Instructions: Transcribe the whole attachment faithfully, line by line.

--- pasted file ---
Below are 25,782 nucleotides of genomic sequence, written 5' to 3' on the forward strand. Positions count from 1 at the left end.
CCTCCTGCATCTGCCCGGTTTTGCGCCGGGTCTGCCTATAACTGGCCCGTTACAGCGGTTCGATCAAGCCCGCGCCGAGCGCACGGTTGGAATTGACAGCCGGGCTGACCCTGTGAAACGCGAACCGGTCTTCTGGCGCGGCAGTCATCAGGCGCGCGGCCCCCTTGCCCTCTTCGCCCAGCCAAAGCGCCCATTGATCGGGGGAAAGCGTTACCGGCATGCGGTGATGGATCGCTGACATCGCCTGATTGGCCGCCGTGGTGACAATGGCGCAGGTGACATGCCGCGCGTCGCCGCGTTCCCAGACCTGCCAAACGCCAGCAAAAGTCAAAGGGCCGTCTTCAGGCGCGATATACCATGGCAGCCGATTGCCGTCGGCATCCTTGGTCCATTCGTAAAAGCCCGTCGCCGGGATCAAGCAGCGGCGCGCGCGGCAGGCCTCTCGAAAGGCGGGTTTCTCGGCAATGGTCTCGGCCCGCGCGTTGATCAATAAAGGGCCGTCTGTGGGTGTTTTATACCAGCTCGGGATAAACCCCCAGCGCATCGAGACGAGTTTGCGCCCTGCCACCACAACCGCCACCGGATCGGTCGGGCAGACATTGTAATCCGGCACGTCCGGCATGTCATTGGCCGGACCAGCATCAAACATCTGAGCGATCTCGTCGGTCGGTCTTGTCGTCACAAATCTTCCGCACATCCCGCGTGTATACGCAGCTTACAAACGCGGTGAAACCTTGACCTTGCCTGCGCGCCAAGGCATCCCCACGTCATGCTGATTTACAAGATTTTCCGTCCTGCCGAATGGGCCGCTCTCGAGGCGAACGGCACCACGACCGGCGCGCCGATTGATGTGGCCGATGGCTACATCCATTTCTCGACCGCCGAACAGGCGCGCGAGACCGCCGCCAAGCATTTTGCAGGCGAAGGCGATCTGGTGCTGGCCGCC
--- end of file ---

Below are 25,782 nucleotides of genomic sequence, written 5' to 3' on the forward strand. Positions count from 1 at the left end.
CCTCCTGCATCTGCCCGGTTTTGCGCCGGGTCTGCCTATAACTGGCCCGTTACAGCGGTTCGATCAAGCCCGCGCCGAGCGCACGGTTGGAATTGACAGCCGGGCTGACCCTGTGAAACGCGAACCGGTCTTCTGGCGCGGCAGTCATCAGGCGCGCGGCCCCCTTGCCCTCTTCGCCCAGCCAAAGCGCCCATTGATCGGGGGAAAGCGTTACCGGCATGCGGTGATGGATCGCTGACATCGCCTGATTGGCCGCCGTGGTGACAATGGCGCAGGTGACATGCCGCGCGTCGCCGCGTTCCCAGACCTGCCAAACGCCAGCAAAAGTCAAAGGGCCGTCTTCAGGCGCGATATACCATGGCAGCCGATTGCCGTCGGCATCCTTGGTCCATTCGTAAAAGCCCGTCGCCGGGATCAAGCAGCGGCGCGCGCGGCAGGCCTCTCGAAAGGCGGGTTTCTCGGCAATGGTCTCGGCCCGCGCGTTGATCAATAAAGGGCCGTCTGTGGGTGTTTTATACCAGCTCGGGATAAACCCCCAGCGCATCGAGACGAGTTTGCGCCCTGCCACCACAACCGCCACCGGATCGGTCGGGCAGACATTGTAATCCGGCACGTCCGGCATGTCATTGGCCGGACCAGCATCAAACATCTGAGCGATCTCGTCGGTCGGTCTTGTCGTCACAAATCTTCCGCACATCCCGCGTGTATACGCAGCTTACAAACGCGGTGAAACCTTGACCTTGCCTGCGCGCCAAGGCATCCCCACGTCATGCTGATTTACAAGATTTTCCGTCCTGCCGAATGGGCCGCTCTCGAGGCGAACGGCACCACGACCGGCGCGCCGATTGATGTGGCCGATGGCTACATCCATTTCTCGACCGCCGAACAGGCGCGCGAGACCGCCGCCAAGCATTTTGCAGGCGAAGGCGATCTGGTGCTGGCCGCC